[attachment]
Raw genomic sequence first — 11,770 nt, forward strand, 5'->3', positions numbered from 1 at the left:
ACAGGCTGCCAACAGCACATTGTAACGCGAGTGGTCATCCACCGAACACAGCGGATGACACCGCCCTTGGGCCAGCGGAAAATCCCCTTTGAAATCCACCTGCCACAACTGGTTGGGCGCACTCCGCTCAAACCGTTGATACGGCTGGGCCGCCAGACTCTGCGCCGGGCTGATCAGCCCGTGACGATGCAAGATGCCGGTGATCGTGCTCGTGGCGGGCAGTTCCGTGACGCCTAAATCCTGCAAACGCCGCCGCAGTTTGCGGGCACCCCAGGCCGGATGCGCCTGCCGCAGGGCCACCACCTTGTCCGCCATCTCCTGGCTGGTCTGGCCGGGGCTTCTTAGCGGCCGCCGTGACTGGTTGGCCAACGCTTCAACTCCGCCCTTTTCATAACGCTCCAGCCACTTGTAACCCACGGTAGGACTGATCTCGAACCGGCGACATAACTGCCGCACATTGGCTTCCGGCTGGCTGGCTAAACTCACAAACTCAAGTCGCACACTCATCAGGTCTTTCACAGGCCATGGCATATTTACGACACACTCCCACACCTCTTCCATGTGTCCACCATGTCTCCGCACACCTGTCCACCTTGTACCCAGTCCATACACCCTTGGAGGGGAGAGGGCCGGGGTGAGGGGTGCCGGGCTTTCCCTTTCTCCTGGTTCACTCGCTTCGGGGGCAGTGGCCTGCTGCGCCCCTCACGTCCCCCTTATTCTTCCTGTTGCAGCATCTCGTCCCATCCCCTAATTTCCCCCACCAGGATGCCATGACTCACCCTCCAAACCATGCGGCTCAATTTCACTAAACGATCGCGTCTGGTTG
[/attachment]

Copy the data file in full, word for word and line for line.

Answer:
Raw genomic sequence first — 11,770 nt, forward strand, 5'->3', positions numbered from 1 at the left:
ACAGGCTGCCAACAGCACATTGTAACGCGAGTGGTCATCCACCGAACACAGCGGATGACACCGCCCTTGGGCCAGCGGAAAATCCCCTTTGAAATCCACCTGCCACAACTGGTTGGGCGCACTCCGCTCAAACCGTTGATACGGCTGGGCCGCCAGACTCTGCGCCGGGCTGATCAGCCCGTGACGATGCAAGATGCCGGTGATCGTGCTCGTGGCGGGCAGTTCCGTGACGCCTAAATCCTGCAAACGCCGCCGCAGTTTGCGGGCACCCCAGGCCGGATGCGCCTGCCGCAGGGCCACCACCTTGTCCGCCATCTCCTGGCTGGTCTGGCCGGGGCTTCTTAGCGGCCGCCGTGACTGGTTGGCCAACGCTTCAACTCCGCCCTTTTCATAACGCTCCAGCCACTTGTAACCCACGGTAGGACTGATCTCGAACCGGCGACATAACTGCCGCACATTGGCTTCCGGCTGGCTGGCTAAACTCACAAACTCAAGTCGCACACTCATCAGGTCTTTCACAGGCCATGGCATATTTACGACACACTCCCACACCTCTTCCATGTGTCCACCATGTCTCCGCACACCTGTCCACCTTGTACCCAGTCCATACACCCTTGGAGGGGAGAGGGCCGGGGTGAGGGGTGCCGGGCTTTCCCTTTCTCCTGGTTCACTCGCTTCGGGGGCAGTGGCCTGCTGCGCCCCTCACGTCCCCCTTATTCTTCCTGTTGCAGCATCTCGTCCCATCCCCTAATTTCCCCCACCAGGATGCCATGACTCACCCTCCAAACCATGCGGCTCAATTTCACTAAACGATCGCGTCTGGTTG